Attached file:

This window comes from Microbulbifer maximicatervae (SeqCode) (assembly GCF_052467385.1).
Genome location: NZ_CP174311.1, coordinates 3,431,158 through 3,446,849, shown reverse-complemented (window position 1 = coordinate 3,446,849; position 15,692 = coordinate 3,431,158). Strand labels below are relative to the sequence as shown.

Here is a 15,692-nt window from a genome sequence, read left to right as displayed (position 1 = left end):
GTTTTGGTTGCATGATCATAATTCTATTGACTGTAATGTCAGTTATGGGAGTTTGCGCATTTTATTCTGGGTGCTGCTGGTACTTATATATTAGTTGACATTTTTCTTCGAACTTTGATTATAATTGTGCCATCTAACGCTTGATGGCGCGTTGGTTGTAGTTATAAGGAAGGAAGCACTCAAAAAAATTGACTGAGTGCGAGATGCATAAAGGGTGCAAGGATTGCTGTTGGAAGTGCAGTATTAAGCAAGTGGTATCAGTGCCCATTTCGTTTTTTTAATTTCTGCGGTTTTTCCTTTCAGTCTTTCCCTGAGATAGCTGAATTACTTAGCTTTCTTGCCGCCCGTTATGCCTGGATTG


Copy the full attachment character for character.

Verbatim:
This window comes from Microbulbifer maximicatervae (SeqCode) (assembly GCF_052467385.1).
Genome location: NZ_CP174311.1, coordinates 3,431,158 through 3,446,849, shown reverse-complemented (window position 1 = coordinate 3,446,849; position 15,692 = coordinate 3,431,158). Strand labels below are relative to the sequence as shown.

Here is a 15,692-nt window from a genome sequence, read left to right as displayed (position 1 = left end):
GTTTTGGTTGCATGATCATAATTCTATTGACTGTAATGTCAGTTATGGGAGTTTGCGCATTTTATTCTGGGTGCTGCTGGTACTTATATATTAGTTGACATTTTTCTTCGAACTTTGATTATAATTGTGCCATCTAACGCTTGATGGCGCGTTGGTTGTAGTTATAAGGAAGGAAGCACTCAAAAAAATTGACTGAGTGCGAGATGCATAAAGGGTGCAAGGATTGCTGTTGGAAGTGCAGTATTAAGCAAGTGGTATCAGTGCCCATTTCGTTTTTTTAATTTCTGCGGTTTTTCCTTTCAGTCTTTCCCTGAGATAGCTGAATTACTTAGCTTTCTTGCCGCCCGTTATGCCTGGATTG